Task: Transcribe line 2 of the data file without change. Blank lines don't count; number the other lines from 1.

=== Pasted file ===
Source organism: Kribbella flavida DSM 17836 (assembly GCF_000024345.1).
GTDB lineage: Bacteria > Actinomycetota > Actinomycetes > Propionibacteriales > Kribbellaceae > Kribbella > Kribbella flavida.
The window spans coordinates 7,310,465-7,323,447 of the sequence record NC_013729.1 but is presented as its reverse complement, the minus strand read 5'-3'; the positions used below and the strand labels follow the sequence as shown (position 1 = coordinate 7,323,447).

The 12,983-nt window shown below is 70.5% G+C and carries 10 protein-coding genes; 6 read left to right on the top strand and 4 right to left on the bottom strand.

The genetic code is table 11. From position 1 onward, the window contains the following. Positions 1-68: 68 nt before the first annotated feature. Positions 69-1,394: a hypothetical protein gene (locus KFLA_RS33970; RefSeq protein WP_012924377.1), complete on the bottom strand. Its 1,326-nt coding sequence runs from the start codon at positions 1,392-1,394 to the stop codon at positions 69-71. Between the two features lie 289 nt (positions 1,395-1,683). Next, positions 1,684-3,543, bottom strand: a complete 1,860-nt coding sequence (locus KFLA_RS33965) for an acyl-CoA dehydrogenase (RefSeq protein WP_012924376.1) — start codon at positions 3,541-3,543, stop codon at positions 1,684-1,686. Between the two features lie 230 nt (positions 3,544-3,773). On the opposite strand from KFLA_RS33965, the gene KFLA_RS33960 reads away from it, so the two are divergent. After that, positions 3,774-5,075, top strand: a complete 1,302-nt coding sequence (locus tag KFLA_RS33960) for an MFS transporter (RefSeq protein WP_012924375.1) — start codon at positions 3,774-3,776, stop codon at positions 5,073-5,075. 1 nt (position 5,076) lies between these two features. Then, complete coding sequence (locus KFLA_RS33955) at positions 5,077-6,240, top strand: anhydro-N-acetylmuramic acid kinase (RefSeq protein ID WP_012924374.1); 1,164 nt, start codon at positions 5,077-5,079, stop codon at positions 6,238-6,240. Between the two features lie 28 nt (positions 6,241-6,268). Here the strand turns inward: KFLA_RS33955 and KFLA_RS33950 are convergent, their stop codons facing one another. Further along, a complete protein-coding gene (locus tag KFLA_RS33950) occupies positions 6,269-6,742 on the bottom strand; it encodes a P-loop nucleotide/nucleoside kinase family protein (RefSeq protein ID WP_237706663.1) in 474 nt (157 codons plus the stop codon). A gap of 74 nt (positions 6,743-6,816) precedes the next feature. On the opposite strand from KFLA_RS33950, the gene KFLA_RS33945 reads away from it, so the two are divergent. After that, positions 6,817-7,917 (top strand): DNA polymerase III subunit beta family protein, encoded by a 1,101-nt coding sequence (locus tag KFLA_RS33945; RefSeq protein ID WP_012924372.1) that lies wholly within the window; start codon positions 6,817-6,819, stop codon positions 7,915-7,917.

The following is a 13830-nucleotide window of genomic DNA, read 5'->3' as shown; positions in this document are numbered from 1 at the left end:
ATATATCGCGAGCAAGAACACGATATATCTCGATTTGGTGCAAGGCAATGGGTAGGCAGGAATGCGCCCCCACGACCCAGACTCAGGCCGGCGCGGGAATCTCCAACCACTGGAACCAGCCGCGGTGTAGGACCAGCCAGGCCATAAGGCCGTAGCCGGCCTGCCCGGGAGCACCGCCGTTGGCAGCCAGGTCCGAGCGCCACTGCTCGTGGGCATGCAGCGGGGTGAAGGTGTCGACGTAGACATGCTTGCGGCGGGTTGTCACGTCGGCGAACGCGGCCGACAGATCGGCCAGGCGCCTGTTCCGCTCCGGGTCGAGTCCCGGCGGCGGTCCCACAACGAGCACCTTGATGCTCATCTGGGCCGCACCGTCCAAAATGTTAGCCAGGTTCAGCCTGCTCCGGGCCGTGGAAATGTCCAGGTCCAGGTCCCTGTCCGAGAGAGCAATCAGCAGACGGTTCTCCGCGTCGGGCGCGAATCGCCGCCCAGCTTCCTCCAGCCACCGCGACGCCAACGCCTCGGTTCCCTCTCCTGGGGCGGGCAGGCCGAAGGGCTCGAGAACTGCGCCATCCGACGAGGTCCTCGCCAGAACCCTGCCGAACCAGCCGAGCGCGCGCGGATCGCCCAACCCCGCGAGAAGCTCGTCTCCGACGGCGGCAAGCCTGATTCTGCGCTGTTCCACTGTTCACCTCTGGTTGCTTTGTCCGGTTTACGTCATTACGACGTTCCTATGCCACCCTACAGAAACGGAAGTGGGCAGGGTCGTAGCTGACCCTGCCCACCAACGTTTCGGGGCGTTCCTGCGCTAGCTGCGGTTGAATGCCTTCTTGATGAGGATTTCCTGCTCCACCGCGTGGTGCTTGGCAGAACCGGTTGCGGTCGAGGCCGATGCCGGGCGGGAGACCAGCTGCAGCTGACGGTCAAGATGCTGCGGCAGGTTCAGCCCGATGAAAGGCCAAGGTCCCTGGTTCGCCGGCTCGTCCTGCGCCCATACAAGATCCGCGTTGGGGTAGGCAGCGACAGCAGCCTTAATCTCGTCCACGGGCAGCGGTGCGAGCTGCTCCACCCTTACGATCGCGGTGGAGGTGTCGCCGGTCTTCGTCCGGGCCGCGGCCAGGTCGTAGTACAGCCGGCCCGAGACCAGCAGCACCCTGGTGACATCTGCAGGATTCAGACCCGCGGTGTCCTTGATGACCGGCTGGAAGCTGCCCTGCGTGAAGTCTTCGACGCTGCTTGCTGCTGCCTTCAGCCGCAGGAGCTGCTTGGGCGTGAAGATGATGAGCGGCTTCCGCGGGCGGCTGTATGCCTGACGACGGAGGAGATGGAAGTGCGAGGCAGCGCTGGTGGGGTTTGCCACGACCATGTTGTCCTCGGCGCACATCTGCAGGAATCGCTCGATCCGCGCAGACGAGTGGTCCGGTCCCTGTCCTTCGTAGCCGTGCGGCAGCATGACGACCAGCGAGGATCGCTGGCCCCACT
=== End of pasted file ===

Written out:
GTDB lineage: Bacteria > Actinomycetota > Actinomycetes > Propionibacteriales > Kribbellaceae > Kribbella > Kribbella flavida.